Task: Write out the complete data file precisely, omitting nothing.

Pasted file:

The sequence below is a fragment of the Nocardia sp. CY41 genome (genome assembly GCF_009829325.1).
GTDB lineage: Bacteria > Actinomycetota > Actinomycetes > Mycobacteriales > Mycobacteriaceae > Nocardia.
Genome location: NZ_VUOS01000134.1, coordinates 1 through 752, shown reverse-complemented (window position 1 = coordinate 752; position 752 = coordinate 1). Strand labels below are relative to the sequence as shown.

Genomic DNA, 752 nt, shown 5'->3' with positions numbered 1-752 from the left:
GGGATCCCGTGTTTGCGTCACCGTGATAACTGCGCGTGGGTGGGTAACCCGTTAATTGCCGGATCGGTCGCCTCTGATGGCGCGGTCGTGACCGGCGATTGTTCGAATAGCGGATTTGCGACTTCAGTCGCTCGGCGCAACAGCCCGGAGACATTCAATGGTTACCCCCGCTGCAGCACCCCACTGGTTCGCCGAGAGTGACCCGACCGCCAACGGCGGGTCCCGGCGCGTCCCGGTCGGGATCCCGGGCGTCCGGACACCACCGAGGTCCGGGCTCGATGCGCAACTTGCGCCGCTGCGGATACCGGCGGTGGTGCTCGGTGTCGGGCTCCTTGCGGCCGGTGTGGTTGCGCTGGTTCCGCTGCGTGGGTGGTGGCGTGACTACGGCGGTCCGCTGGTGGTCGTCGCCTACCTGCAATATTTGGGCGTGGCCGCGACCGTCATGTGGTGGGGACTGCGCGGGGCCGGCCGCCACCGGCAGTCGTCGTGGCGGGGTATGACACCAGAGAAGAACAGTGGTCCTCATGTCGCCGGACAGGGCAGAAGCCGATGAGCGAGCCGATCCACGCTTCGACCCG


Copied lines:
The sequence below is a fragment of the Nocardia sp. CY41 genome (genome assembly GCF_009829325.1).
GTDB lineage: Bacteria > Actinomycetota > Actinomycetes > Mycobacteriales > Mycobacteriaceae > Nocardia.
Genome location: NZ_VUOS01000134.1, coordinates 1 through 752, shown reverse-complemented (window position 1 = coordinate 752; position 752 = coordinate 1). Strand labels below are relative to the sequence as shown.

Genomic DNA, 752 nt, shown 5'->3' with positions numbered 1-752 from the left:
GGGATCCCGTGTTTGCGTCACCGTGATAACTGCGCGTGGGTGGGTAACCCGTTAATTGCCGGATCGGTCGCCTCTGATGGCGCGGTCGTGACCGGCGATTGTTCGAATAGCGGATTTGCGACTTCAGTCGCTCGGCGCAACAGCCCGGAGACATTCAATGGTTACCCCCGCTGCAGCACCCCACTGGTTCGCCGAGAGTGACCCGACCGCCAACGGCGGGTCCCGGCGCGTCCCGGTCGGGATCCCGGGCGTCCGGACACCACCGAGGTCCGGGCTCGATGCGCAACTTGCGCCGCTGCGGATACCGGCGGTGGTGCTCGGTGTCGGGCTCCTTGCGGCCGGTGTGGTTGCGCTGGTTCCGCTGCGTGGGTGGTGGCGTGACTACGGCGGTCCGCTGGTGGTCGTCGCCTACCTGCAATATTTGGGCGTGGCCGCGACCGTCATGTGGTGGGGACTGCGCGGGGCCGGCCGCCACCGGCAGTCGTCGTGGCGGGGTATGACACCAGAGAAGAACAGTGGTCCTCATGTCGCCGGACAGGGCAGAAGCCGATGAGCGAGCCGATCCACGCTTCGACCCG